I quit the job, headed back to Georgia and began performing in clubs and bars. It paid, but not very much. I always had to do something else to get by. I began a string of jobs, from a stint as the local mall marketing director to selling everything from fiber optics to advertising. Through it all magic continued to call to me. Whenever something would come along in my jobs to advance my career, I'd give it up for the magic. I was always talking about doing it full time, and I continued to dream of a magical lifestyle.

Along the way I learned a lot

Why is all of this important? It was during my career as a magician that I first learned the power of personal branding.

I knew that to be successful, I had to find a way to stand out from all the other magicians out there. I had to find a niche. I had to find a way to be remembered.

So I went to work. I joined local organizations for magicians, which in turn connected me to national organizations. I started writing for the trades—The Magic Menu, The Illusionist, Marketing Magic—and even became a contributing editor for Magic magazine, the industry's bible. It did work magic for my career, as I built status and reputation. It gave me entry.

In my 15-year career as Magic Boy, I played everything from cruise ships to Las Vegas casinos to the famed Magic Castle in Hollywood, traveling Around the World in 80 Tricks.

Then I had a realization

As I sat amid the shelves of magic books and props, classic magic posters and photographs, and scattered magic memorabilia that filled my magic room, I realized that no matter how accomplished I became as a magician, there would always be serious limitations to what I could do. I realized my career as a magician was at least a cul-de-sac, if not a dead-end.

You see, magic is just like any other industry. The people at the very top make exorbitant amounts of money, while the typical magician toils in relative obscurity. Sure, I could work a little harder, a little smarter than the others and carve a niche for myself. But in the end the industry was so small and limited, that the odds of achieving the kind of success I was looking for were relatively low, no matter how hard I worked.

I realized that even more important than my success as a magician were the methods I used to become successful. What if I applied that same effort and intelligence in a different field where there was a much bigger pie from which to grab a piece?

If I was going to persevere through the fight to the top of my industry, was this what I wanted most? Was this worth it? I decided to make a change.

Welcome to marketing

At first I was quite successful at my journey into marketing and advertising. I employed a lot of the techniques that had made me successful as a magician. I read everything I could. I joined all the organizations I could. I wrote for the trades. I made a name for myself, just as I had in magic.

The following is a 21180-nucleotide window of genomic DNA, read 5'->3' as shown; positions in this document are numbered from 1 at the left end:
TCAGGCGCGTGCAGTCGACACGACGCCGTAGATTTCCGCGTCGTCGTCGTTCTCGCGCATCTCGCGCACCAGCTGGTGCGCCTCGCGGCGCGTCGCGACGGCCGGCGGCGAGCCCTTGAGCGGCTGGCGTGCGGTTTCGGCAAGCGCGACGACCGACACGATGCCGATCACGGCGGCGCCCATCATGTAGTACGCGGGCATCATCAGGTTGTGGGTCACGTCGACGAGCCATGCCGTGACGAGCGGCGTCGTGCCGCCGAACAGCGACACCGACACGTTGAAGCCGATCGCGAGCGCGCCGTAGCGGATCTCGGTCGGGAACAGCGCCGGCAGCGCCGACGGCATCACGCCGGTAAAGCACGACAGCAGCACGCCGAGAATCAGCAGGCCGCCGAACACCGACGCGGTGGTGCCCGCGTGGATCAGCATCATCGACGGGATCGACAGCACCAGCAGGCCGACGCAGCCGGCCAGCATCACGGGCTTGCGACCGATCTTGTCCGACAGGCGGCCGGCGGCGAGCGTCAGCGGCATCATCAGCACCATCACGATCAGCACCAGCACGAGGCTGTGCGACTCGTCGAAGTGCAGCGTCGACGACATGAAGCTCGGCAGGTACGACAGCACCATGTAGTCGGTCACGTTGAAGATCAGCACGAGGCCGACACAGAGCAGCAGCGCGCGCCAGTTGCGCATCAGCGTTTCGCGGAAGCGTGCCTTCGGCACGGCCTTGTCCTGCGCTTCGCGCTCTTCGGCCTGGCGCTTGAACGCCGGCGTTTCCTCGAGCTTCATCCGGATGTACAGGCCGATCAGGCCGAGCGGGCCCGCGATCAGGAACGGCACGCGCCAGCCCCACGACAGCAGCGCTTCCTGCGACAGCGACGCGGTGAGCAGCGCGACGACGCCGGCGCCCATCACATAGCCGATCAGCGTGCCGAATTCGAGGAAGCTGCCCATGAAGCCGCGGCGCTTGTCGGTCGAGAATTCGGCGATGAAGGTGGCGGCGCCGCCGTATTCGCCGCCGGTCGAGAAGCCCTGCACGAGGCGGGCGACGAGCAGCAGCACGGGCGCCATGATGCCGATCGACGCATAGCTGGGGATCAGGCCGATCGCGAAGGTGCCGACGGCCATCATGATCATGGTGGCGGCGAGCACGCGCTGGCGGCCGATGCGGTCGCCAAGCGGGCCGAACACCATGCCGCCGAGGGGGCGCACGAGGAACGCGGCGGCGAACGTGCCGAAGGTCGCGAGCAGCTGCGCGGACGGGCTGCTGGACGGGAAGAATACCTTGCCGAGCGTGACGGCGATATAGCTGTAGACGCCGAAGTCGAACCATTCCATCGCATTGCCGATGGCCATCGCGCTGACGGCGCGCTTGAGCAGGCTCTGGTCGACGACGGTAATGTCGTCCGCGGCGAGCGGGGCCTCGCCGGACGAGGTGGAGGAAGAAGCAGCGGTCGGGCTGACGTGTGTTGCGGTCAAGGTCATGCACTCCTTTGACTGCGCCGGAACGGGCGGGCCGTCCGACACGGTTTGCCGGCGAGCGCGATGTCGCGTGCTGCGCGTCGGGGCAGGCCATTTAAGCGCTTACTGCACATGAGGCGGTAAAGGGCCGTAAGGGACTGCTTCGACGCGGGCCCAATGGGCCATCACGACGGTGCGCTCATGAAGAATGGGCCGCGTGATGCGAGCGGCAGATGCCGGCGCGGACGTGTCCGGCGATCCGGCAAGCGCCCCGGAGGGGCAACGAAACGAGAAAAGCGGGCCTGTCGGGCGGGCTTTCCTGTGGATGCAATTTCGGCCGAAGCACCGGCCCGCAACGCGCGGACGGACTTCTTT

But there were a lot of things I didn't know, and there was a vicious trial and error learning curve. My first firm was essentially a bootstrap organization, and we learned as we went along. We were successful for the most part, but I still hadn't turned the corner to achieve the kind of success I sought. I quickly reached a limit in my marketing business and realized I had found another cul-de-sac.

What was I doing wrong?

I remember being at a conference cocktail party one night, looking around at the power players in my industry. I realized that in many cases they received business just for being who they were. people actually came to them, instead of them having to actively seek clients. They received the select offers not because of what they did, but because of who they were. Or rather, where they were. They had positioned themselves as experts.

I realized that rather than try to win every battle in the marketing arena I could, I needed to position myself as an expert. I needed a way to open those closed doors rather than breaking them down. I had to go back to zero again so that I could rebuild in the right way.

And then something happened. 9/11, and the ensuing economic crisis, effectively put an end to my seven year old firm. And today, as I look back on it, this horrific tragedy was a huge part of what helped me succeed.

I started from scratch. I went back to zero.

A new plan

The failure of my business gave me a chance to go after the right skills, the right credentials, the right education to make my plan work. I decided on a specific niche—hospitality marketing. I focused on work that would build credentials, experience and knowledge, rather than just a series of checks.